Only on 10: First out transgendered coach in US works in RI - News, Weather and Classifieds for Southern New England

Only on 10: First out transgendered coach in US works in RI

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Stephen Alexander says he always knew as far back as he can remember that he was transgendered. Inside he was male, but on the outside he was really female.

"I knew early on, but transgender is a very broad term," he said.

The gender issue was nearly all consuming through middle and high school growing up in rural northwest Rhode Island. So he poured his heart into sports.

"I couldn't express myself, so I focused on school work. I focused on sports. I loved basketball. I loved playing with my teammates. Such a great feeling when you win a state championship," Alexander said.

Alexander is the first publicly out transgendered coach in the U.S. He's also a coach at Ponaganset High School.

It hasn't been completely smooth sailing at Ponaganset, but Alexander says he gives "much love and props to the students who are receptive."

There are questions though.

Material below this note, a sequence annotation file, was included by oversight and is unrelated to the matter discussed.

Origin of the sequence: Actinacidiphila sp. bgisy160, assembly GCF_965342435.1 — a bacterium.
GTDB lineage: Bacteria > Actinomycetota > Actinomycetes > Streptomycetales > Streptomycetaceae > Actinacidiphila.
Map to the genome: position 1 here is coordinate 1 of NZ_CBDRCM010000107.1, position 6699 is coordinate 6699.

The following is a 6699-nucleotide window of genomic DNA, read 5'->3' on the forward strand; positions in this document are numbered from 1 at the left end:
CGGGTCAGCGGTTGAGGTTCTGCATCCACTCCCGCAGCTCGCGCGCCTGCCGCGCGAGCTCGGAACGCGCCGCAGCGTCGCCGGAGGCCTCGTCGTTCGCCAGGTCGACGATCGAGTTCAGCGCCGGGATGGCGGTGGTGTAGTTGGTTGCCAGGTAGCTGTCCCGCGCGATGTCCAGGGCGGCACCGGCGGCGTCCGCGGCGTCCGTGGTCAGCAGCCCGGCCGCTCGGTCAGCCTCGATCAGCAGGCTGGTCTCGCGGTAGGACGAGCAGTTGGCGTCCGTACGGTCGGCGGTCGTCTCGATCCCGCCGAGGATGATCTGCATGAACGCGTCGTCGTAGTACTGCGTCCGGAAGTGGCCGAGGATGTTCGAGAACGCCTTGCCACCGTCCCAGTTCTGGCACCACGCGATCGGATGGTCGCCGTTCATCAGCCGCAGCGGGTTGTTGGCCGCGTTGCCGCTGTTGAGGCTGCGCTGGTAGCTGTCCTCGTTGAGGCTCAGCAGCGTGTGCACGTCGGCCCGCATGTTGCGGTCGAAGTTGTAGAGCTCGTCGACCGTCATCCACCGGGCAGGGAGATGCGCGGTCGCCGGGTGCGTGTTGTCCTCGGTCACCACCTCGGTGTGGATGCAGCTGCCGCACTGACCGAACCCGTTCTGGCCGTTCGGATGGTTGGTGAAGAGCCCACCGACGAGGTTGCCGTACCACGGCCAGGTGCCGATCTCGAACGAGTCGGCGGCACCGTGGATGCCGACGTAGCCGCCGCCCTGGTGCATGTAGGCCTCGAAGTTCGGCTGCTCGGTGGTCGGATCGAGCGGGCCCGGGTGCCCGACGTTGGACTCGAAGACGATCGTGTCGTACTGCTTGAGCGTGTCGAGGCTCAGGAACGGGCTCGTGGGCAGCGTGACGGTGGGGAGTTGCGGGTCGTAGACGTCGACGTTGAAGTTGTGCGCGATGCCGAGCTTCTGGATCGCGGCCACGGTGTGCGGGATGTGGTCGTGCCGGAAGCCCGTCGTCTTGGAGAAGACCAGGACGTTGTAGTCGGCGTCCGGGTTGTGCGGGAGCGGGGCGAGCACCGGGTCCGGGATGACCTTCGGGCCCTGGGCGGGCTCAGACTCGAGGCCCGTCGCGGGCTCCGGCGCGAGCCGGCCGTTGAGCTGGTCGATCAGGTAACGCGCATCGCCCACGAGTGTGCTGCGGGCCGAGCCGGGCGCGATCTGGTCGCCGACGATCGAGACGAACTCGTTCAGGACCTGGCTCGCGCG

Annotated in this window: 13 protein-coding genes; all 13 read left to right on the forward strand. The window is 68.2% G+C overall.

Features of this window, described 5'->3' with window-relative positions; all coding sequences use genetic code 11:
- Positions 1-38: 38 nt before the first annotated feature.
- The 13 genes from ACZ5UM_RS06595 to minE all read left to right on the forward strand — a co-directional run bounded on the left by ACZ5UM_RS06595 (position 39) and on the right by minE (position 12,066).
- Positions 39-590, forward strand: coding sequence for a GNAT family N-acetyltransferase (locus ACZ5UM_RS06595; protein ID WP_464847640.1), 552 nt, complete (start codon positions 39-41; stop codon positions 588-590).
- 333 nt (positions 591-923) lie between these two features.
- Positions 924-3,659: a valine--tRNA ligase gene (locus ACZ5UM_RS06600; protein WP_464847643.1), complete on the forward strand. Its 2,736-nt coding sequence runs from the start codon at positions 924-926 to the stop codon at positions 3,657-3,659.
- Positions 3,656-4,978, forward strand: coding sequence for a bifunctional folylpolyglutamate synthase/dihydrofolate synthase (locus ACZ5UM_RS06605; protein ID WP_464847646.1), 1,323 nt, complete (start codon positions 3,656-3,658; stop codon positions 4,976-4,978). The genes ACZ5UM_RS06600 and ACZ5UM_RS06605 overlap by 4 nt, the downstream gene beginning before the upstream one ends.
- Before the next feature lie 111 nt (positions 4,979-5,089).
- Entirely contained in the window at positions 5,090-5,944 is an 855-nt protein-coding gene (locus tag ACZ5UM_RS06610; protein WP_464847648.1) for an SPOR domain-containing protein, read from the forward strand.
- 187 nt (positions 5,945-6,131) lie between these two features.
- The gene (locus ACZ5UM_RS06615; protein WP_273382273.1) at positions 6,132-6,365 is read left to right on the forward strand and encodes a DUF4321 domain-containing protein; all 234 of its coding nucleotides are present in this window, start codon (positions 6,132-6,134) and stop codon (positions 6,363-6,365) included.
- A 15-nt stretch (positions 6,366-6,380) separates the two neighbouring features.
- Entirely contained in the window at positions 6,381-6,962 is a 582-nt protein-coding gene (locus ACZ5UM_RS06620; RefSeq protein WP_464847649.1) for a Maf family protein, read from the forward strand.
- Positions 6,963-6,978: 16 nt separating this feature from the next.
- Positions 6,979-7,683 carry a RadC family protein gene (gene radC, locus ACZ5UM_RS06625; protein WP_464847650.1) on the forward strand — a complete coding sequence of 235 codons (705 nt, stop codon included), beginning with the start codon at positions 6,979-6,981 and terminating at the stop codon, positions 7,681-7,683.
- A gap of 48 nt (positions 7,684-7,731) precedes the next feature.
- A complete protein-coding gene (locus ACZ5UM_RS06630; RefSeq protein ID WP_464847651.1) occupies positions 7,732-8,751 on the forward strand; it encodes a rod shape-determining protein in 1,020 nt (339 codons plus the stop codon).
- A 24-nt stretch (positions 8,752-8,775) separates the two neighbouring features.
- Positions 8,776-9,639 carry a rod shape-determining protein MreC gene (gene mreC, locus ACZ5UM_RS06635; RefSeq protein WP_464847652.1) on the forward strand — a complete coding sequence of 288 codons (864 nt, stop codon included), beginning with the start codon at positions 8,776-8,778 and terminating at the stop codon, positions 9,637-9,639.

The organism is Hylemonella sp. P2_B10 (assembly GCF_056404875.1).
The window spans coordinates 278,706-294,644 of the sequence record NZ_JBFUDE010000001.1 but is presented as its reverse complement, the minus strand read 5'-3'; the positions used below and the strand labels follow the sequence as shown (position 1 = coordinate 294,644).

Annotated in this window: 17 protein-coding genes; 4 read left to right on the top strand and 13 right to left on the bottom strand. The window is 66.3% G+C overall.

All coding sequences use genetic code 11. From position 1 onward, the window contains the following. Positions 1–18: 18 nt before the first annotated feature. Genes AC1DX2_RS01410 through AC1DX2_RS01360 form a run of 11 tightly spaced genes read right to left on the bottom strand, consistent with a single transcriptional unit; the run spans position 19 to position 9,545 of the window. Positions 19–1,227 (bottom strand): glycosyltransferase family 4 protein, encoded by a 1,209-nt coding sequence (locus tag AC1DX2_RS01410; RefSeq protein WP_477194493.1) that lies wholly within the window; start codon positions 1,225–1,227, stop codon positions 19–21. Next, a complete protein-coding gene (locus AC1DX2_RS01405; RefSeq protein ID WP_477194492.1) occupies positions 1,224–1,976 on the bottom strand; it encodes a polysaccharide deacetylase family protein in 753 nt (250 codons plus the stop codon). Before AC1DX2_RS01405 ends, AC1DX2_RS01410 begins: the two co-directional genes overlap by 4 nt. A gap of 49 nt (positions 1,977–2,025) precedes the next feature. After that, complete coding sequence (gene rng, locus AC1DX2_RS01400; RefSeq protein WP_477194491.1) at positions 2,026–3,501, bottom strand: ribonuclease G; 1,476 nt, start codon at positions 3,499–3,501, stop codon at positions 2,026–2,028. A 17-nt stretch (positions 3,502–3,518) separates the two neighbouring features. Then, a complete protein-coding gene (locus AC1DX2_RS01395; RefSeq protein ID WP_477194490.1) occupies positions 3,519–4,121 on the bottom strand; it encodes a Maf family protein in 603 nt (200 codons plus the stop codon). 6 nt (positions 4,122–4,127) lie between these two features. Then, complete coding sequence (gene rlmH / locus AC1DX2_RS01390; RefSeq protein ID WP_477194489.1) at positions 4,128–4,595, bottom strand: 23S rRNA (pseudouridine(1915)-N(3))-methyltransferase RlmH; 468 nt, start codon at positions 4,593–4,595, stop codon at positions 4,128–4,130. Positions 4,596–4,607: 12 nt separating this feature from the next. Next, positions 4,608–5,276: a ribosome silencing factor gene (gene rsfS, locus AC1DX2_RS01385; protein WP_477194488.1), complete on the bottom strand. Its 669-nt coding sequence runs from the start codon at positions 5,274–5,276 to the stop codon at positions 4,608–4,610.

"If it's a yes or no question ... I say 'Yes I am' and then, you know, if you want to talk about it later, I'll certainly be open to it," Alexander said.

By Alexander's own research, one in 10 people are gay or bisexual. Of that 10 percent, possibly 1 percent are transgendered, although he says more research needs to be done.

Those who go through with hormone treatment and surgery are transsexual.

"Transgendered people, with the proper support from family and friends, can be thriving individuals in society and can bring good insights into the world around," he said.

Coming back as coach Stephen Alexander to the very school where he used to be Jen Dandrow is complex. He applied for the coaching job, and got hired on his merits, and not because of who he used to be.

"Did I think it was my secret not to tell them? I didn't feel it was necessary. I just wanted to do the job and not make it a big issue. It's really about the kids and coaching," Alexander said.

Alexander says he's ready for the challenges that lie ahead.

And now carrying a certain badge of distinction, if it helps just one other person or enlightens others who are not about the diverse fabric of humanity, it'll all be worth it.

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